John M. “Jack” Flynn, MD, a nationally prominent specialist in pediatric orthopedic surgery, was recently appointed chief of The Children’s Hospital of Philadelphia’s Division of Orthopedics. He has served as the associate chief of Orthopedic Surgery at CHOP since 2005.
Flynn succeeds John Dormans, MD, who has led the Division of Orthopedics for the past 18 years. Dormans oversaw spectacular growth in orthopedic surgery faculty and a crucial expansion in the division’s fellowship program, enhancements to basic research, and the development of several important multidisciplinary programs.
A graduate of Johns Hopkins University and the University of Pittsburgh School of Medicine, Flynn completed his surgical training in the Harvard Combined Orthopaedic Surgery Program, followed by a pediatric orthopedic fellowship at A.I. duPont Hospital for Children. He has practiced at CHOP since 1996 and is a professor of Orthopedic Surgery in the Perelman School of Medicine at the University of Pennsylvania. In addition to serving as CHOP’s associate chief of Orthopedic Surgery since 2005, he also has been the associate Trauma director for Orthopedics since 1996.
Flynn has a particular research interest in scoliosis and has pioneered the use of image-guided navigation for pediatric spinal deformities, an innovation that significantly improves the safety of implant placement. He has collaborated with other pediatric spine leaders across the United States to co-author some of the most important papers and guidelines in spine surgery safety, especially the prevention of neurologic injury and infection. He just completed a term as president of the Pediatric Orthopaedic Society of North America and was recently appointed to a 10-year term as a Director of the American Board of Orthopaedic Surgery. He has published more than 220 peer-reviewed scientific articles, reviews and textbook chapters, and is an editor of the 3 principal texts in pediatric orthopedic surgery.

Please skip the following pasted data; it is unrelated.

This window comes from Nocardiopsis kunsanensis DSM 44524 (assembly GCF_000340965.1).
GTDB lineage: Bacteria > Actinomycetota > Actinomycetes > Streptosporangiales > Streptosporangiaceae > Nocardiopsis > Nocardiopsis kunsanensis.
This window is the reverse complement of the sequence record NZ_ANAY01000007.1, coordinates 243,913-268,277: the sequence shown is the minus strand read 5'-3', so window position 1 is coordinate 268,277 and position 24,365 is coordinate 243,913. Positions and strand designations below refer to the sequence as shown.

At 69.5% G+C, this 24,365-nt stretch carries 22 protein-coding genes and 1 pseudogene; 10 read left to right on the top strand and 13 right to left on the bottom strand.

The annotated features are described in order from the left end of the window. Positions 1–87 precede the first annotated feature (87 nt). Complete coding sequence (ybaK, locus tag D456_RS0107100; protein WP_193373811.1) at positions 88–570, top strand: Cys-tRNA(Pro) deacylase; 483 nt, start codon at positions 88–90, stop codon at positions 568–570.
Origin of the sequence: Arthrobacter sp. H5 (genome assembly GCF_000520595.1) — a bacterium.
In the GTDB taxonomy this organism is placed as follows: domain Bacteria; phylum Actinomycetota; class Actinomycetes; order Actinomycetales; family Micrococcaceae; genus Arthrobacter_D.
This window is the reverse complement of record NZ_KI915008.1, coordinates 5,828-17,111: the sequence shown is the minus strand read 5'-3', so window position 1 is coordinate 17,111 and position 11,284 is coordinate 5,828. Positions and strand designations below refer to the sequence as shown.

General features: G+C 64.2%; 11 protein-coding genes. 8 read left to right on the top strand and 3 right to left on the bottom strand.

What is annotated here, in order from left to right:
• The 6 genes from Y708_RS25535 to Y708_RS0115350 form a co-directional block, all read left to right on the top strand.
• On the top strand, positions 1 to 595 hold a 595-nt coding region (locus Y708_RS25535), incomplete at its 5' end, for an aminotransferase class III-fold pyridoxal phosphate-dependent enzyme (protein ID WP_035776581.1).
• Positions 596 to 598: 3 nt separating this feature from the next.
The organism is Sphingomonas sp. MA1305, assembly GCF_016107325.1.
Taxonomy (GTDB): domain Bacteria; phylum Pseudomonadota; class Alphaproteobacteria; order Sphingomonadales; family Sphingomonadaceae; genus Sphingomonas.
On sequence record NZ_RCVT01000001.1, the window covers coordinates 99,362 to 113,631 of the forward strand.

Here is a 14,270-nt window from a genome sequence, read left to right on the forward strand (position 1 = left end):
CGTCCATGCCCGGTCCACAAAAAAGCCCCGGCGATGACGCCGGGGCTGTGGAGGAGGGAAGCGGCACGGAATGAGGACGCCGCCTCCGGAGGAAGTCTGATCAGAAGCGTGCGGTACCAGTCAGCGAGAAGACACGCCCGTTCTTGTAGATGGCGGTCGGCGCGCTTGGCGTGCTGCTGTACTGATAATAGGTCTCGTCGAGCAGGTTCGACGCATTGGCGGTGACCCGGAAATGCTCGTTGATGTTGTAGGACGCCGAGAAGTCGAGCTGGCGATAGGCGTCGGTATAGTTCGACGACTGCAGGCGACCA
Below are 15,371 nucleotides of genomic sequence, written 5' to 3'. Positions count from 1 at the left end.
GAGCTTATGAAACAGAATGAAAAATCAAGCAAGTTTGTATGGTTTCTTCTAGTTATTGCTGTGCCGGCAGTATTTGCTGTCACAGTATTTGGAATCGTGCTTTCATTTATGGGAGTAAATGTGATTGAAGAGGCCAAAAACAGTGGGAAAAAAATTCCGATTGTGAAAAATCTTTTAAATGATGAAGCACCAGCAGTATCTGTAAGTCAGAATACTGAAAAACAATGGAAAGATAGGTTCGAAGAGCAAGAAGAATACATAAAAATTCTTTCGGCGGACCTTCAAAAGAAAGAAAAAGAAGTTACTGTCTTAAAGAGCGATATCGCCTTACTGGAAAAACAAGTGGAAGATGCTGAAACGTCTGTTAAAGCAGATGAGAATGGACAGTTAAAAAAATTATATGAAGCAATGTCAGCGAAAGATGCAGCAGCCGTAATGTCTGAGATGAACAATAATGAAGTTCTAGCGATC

“We congratulate Dr Flynn on his well-deserved selection as the division’s new leader,” says N. Scott Adzick, MD, CHOP’s Surgeon-in-Chief. “I look forward to his continued contributions in this new role.”